“For something to end up solid, it has to grow step-by-step and move through all of the sequential stages of growth. If you start skipping steps, you’re breaking this law and the consequences can range from fatigue to aches to injury.” Cramming in miles, starting on the speed work too soon, even big drastic diet changes may not be as beneficial as starting slowly, each day, each week at a time, listening to your body, sensing how it is feeling and adjusting your movement and routine. It takes patience, but achieving small steps and ticking off the goals whereby the results last all year and are introduced into your LIFESTYLE, is so much more rewarding than picking up constant niggles and tiring yourself out ! Make your love for running long term !

To contact Kelly for more information and details on her coaching sessions, click here.


Paolo Iorio SAYS –

What should I be eating to make me Run Fantastic?

You may find it hard to believe it, but we are nearly half way through Run Jantastic and so I thought it would be useful to remind you about the importance of using the right foods to fuel you whilst you are training!

Lots of you will use energy bars and drinks at training sessions and on race day and as well as being convenient they are great for a quick boost of energy, however it’s also important to think of your everyday diet when you are in training for an event.

To give your body everything it needs for better health and running, consider including as many of the below 6 into your everyday diet;

Seeds – packed full of health-boosting components, e.g. Pumpkin seeds which have bone important nutrients such as zinc, magnesium and phosphorus. Flax seeds, a valuable source of Omega 3 and great for people who don’t like oily fish.

Coloured fruit and vegetables x 5 per day – most of us are familiar with the ‘5 a day’ concept, however try and ensure that your 5 a day include a wide variety of colours.  The pigments in fruit and veg have a whole host of benefits including lowering your risk of cancer, heart disease and can also help to reduce inflammation caused by heavy exercise!

Skins – Put down that peeler! Skins on fruit and veg contain a whole load of good stuff, ranging from fibre, vitamin C, through to antioxidants.

For the unlucky ones of you, who have been suffering with colds, also remember that pound for pound, potatoes contain more vitamin C than oranges!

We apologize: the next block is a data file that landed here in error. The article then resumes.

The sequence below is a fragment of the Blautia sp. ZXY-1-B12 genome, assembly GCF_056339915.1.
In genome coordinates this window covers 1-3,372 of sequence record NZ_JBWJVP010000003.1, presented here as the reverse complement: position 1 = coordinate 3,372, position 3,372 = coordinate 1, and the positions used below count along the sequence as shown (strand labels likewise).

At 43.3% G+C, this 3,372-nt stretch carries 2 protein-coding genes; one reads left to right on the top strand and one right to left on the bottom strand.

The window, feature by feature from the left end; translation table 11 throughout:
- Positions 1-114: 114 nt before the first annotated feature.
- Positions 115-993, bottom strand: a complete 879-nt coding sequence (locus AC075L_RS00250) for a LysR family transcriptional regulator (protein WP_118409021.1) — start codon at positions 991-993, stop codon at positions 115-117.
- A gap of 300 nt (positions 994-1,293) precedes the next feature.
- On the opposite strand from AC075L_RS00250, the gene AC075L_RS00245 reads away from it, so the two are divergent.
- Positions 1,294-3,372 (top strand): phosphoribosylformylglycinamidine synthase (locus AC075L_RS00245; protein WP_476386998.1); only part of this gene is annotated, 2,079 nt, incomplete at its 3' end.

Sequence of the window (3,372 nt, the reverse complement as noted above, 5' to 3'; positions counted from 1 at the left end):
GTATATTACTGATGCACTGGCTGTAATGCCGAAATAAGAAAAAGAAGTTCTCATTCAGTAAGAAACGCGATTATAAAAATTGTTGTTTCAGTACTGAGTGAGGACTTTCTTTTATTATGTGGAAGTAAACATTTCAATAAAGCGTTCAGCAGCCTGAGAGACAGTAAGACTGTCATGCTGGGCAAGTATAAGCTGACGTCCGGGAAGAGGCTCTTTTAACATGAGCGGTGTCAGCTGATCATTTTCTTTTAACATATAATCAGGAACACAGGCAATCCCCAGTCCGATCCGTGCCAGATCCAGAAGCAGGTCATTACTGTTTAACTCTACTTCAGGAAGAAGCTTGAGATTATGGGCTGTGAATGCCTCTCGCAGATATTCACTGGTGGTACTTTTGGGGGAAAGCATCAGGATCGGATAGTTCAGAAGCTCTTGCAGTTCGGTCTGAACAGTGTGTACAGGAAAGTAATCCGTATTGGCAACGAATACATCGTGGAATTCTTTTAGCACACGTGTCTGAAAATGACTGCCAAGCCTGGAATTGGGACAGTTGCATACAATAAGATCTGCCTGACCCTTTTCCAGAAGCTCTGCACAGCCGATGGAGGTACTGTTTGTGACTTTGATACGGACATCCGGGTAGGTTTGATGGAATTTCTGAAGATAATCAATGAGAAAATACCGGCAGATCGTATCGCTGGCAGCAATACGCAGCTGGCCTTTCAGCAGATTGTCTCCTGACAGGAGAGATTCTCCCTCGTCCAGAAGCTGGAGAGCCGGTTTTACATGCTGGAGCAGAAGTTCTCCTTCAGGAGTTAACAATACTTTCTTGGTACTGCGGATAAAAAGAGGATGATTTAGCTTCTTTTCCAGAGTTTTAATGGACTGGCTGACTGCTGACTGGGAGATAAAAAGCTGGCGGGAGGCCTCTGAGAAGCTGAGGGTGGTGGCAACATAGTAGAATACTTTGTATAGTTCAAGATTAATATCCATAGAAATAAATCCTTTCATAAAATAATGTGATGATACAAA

The white stuff – drink milk and eat milk products that come from animals. Calcium builds strong bones which are great for runners but dairy products are also rich in protein which can help speed recovery too.

Fish and other seafood – an excellent source of quality protein, Omega 3 and also zinc, copper and chromium.  Omega 3s found in fish have anti-inflammatory capabilities which gives them the potential to counter exercise-induced muscle soreness.

Meat, poultry and free-range eggs – Eating lean meats, poultry and eggs allows runners to meet their increased protein needs but they are also a great source of zinc and iron which support healthy red blood cells and a strong immune system.

And finally, some gentle reminders of Healthy Habits for us all!

Eat well
  • If you are too busy to cook then plan your meals in advance and have nutritious food ready to go in the fridge or freezer!
  • Aim to have several alcohol-free days per week
Look after your body
  • Streeeeeeeeetccccccchhhhhhhh after every training session
  • Listen to your body, treat any niggles before they turn into more severe injuries
Sleep & Recovery
  • Get a good nights sleep. If you struggle to sleep, try to get into a night-time routine, which must include turning off your phone, so say goodnight to Facebook and get yourself a good nights sleep!
Chill out
  • Find ways to unwind and relax yourself, e.g. meditation, listening to music, reading, having a bath.

Good luck with reaching all your Run Fantastic goals!! 

Please feel free to contact Paolo if you need support with any Run Fantastic injuries, strains or niggles.


Paolo from P.I.Osteopathy –  

For backs and beyond! Osteopathic treatments use a combination of movement, stretching, targeted deep tissue massage and manipulation of muscles and joints to relieve pain, improve function and aid recovery. Although renowned for treating back pain, it can also offer relief for a wide range of musculoskeletal issues. Please feel free to contact me if you need support with any Run Fantastic injuries, strains or niggles and I’ll aim to keep you Fantastic.

Kelly Knight – 

Chi Running coach says “Let’s create some positive energy, how I hear you cry??? Lift from the crown of your head!!” To read more on the great techniques used in Chi Running, click here. To contact Kelly for more information and details on her coaching sessions, click here.

Kassia’s Blog – 

Woman. Mother. Daughter. Wife. Marathoner. Enthusiastic. Optimistic. Daydreamer. Morning person. Extroverted exterior with an introverted soul. Child of the 80s. parkrun event director. To read this awesome blog, click here.